August 1, 2002
Belfer Center for Science and International Affairs, John F. Kennedy School of Government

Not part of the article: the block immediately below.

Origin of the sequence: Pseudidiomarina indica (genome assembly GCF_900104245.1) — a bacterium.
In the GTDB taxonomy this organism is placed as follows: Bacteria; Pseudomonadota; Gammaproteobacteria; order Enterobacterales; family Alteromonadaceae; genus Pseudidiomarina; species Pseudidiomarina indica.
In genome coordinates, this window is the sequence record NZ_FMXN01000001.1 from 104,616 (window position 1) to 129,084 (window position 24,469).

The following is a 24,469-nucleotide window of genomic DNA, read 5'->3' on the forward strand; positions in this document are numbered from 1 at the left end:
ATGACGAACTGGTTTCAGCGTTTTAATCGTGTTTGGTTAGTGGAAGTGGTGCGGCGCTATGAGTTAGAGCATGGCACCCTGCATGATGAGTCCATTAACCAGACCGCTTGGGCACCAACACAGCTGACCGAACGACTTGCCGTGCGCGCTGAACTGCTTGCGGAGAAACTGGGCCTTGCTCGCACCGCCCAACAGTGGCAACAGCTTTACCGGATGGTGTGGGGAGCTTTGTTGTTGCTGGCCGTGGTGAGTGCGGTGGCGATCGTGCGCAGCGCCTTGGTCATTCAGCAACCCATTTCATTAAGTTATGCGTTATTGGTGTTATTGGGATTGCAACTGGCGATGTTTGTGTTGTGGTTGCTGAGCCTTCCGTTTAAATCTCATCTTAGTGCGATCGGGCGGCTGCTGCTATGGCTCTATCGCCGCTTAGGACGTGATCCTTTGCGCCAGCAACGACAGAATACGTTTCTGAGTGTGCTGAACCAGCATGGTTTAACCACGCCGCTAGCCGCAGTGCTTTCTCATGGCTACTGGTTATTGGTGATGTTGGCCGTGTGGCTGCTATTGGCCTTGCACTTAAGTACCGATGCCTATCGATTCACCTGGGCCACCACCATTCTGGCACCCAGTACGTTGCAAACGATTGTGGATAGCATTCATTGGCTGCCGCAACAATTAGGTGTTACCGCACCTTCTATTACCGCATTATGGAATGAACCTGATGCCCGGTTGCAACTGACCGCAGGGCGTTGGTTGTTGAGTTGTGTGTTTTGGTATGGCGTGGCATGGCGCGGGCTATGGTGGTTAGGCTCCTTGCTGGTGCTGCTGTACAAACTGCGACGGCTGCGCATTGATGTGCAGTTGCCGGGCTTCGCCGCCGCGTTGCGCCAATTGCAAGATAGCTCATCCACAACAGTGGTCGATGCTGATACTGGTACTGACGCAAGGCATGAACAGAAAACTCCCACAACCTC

When the nation's domestic preparedness program began in the 1990s, the focus was primarily to ensure that the federal, state, and local governments were well equipped to deal with any potential terrorist attack. A similarly limited view has also been adopted by the private sector. Since September 11, the issue of business continuity--the idea that planning is needed for businesses to operate and deliver uninterrupted services to customers during natural and man-made disruptions--has been the focus of much discussion within the business community. While business continuity is essential, there is an even greater need for an integrated public and private domestic preparedness strategy, one that views the private sector not merely as a profit making entity, but as an entity responsible (as the government is) for protecting life and ensuring security. The first part of this paper argues the private sector's current lack of integration into domestic preparedness programs is dangerous and explains the need for public-private emergency planning. The second part provides models and recommendations that would facilitate private sector involvement in public safety and security planning.
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